Should we start fearing

Thoughts of the Day

The Federal Reserve’s hint of prolonged higher rates rattled markets, sending 10-year bond yields to 16-year highs at 4.49%. jumping nearly 0.20% from before the Fed’s policy meeting the day before. The path forward remains uncertain, and the FED is highly data dependent for now. Expect markets to remain volatile

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Day Ahead

JPY: The Bank of Japan is expected to keep policy unchanged. There is a risk that they may speak of a tweak in policy in the months ahead because the ultra-easy policy may not be necessary as the risk of deflation has now abated.

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What Happened Yesterday

Market Movements as of New York Close 21 Sep 23
  • Bank of England Voted 5-4 In Favour Of Maintaining Interest Rates, surprising the market which was expecting a hike of 0.25%. They did, however, increase quantitative tightening by committing to cut bond holdings by 100 billion GBP over the next 12 months as expected (faster than the 80 bio GBP over the past year). With 4 members voting for a 0.25% hike, the decision was a close call, and the BoE reiterated that they stand ready to hike rates further if required to control inflation. GBPUSD dropped -0.5% from 1.2299 to 1.2239 in immediate reaction, but recovered as the day progressed.
  • The US weekly jobless claims fell 20,000 to 201,000 (expected 225K, previous 221K) for the week ending 16 Sep, showing that the job market remains strong as the number of Americans filing new unemployment claims dropped to the lowest level since late January. Continuing Claims also fell to 1662K, an 8-month low, (expected 1695K, previous 1683K), indicating that the unemployed are finding new jobs easier than before. The better than expected job data increased fears that the US Federal Reserve’s case for keeping interest rates higher for longer is strengthening and was one of the factors pushing the US 10-year bond yields to 16-year highs on the day.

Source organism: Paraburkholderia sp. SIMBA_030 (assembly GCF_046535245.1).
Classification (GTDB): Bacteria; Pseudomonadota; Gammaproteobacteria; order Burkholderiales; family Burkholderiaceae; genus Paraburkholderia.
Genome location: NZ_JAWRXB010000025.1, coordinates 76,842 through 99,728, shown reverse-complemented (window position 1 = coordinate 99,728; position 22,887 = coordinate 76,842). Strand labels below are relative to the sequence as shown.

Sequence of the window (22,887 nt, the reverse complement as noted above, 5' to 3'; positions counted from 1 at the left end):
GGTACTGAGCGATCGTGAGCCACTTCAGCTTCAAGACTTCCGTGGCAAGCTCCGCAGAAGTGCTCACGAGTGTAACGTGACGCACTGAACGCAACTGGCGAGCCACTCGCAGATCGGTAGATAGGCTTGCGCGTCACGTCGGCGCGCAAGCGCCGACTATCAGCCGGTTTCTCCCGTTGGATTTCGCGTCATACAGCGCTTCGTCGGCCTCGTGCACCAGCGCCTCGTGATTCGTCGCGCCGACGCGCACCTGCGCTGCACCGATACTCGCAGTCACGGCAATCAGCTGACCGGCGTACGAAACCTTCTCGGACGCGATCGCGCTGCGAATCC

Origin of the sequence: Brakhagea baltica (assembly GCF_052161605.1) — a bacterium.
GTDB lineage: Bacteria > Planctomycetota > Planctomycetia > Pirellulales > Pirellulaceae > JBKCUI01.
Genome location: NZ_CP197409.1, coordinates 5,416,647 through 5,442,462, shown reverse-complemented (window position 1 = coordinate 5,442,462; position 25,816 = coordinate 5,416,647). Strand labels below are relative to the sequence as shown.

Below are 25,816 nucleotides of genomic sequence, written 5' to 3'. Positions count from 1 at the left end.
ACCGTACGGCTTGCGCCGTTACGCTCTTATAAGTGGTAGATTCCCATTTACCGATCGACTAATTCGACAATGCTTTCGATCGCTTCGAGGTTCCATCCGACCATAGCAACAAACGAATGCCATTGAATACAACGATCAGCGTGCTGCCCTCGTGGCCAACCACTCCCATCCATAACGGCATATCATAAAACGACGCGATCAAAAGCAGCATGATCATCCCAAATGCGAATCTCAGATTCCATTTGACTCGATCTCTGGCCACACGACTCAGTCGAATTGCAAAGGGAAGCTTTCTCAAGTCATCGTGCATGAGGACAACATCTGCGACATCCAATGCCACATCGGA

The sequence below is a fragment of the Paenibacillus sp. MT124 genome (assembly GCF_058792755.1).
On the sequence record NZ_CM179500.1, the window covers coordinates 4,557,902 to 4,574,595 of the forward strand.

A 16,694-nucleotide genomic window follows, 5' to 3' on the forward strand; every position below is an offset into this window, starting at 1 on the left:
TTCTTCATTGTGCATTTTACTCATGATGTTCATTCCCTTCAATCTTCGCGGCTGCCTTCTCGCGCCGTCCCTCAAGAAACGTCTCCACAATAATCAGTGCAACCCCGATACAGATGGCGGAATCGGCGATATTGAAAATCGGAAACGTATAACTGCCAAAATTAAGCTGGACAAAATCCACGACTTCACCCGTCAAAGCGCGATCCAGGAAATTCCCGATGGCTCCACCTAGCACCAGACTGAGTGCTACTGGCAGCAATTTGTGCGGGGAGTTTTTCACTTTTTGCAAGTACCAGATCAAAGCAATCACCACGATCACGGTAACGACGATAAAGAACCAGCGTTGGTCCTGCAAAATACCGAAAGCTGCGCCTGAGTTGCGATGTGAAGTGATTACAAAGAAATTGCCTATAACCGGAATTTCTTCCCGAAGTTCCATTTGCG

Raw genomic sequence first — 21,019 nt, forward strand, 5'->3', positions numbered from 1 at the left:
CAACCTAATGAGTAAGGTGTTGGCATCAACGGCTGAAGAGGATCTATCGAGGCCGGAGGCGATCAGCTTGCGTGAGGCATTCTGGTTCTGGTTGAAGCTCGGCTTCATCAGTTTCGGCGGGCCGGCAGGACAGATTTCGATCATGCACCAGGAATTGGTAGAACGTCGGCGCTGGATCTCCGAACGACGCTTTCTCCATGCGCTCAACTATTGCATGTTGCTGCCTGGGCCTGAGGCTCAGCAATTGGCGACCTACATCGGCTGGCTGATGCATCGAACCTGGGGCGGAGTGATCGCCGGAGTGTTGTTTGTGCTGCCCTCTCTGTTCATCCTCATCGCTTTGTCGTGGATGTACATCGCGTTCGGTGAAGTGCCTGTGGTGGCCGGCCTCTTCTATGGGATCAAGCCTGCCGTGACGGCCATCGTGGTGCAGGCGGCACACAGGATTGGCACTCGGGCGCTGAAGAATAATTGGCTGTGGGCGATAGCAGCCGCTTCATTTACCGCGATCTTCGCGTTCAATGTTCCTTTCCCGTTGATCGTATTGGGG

• Japanese inflation showed that prices rose 3.2% (expected 3.0% & previous 3.3%). However, market reaction was muted as investors await the policy decision from the Bank of Japan later today. 
  • The US Treasury Yield curve inversion narrowed to 0.63% as the US 2 year bond yield  stayed unchanged while the 10 year bond yield jumped 0.14% to 4.49% as fears of the Fed keeping interest rates higher for longer spooked bond investors. 
  • The US stock market continued to suffer from the Fed’s hawkish tone from the day before. All 3 of the major indices fell more than 1% (S&P500 -1.64%, Dow – 1.08%, Nasdaq -1.84%) as US bond yields jumped higher and risk sentiment remained weak. 
  • The crypto market weakened as risk aversion took hold on the day. Bitcoin fell 2.08% and Ether dropped -2.3% on the day.
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Headlines & Market Impact

Where key issues stand as UAW closes in on extended strikes against GM, Ford and Stellantis

Notable Snippet: 

With a deadline for expanded strikes by the United Auto Workers against the Detroit automakers closing in, the “serious progress” called for by the union seems all too elusive.